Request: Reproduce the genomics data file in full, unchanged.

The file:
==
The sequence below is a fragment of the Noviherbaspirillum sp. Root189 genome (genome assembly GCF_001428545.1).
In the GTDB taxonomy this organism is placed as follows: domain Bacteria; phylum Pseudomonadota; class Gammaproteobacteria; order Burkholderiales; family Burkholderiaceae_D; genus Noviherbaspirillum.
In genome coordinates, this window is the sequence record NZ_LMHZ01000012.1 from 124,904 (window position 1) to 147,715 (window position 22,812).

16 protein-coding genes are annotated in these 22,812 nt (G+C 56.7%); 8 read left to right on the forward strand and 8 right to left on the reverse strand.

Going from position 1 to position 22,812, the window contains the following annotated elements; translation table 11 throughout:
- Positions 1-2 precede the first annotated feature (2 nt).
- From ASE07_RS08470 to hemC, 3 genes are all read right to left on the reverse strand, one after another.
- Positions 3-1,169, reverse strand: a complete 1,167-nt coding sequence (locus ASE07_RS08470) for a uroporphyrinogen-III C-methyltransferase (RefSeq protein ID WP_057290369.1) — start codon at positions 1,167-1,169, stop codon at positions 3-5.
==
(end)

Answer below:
The sequence below is a fragment of the Noviherbaspirillum sp. Root189 genome (genome assembly GCF_001428545.1).
In the GTDB taxonomy this organism is placed as follows: domain Bacteria; phylum Pseudomonadota; class Gammaproteobacteria; order Burkholderiales; family Burkholderiaceae_D; genus Noviherbaspirillum.
In genome coordinates, this window is the sequence record NZ_LMHZ01000012.1 from 124,904 (window position 1) to 147,715 (window position 22,812).

16 protein-coding genes are annotated in these 22,812 nt (G+C 56.7%); 8 read left to right on the forward strand and 8 right to left on the reverse strand.

Going from position 1 to position 22,812, the window contains the following annotated elements; translation table 11 throughout:
- Positions 1-2 precede the first annotated feature (2 nt).
- From ASE07_RS08470 to hemC, 3 genes are all read right to left on the reverse strand, one after another.
- Positions 3-1,169, reverse strand: a complete 1,167-nt coding sequence (locus ASE07_RS08470) for a uroporphyrinogen-III C-methyltransferase (RefSeq protein ID WP_057290369.1) — start codon at positions 1,167-1,169, stop codon at positions 3-5.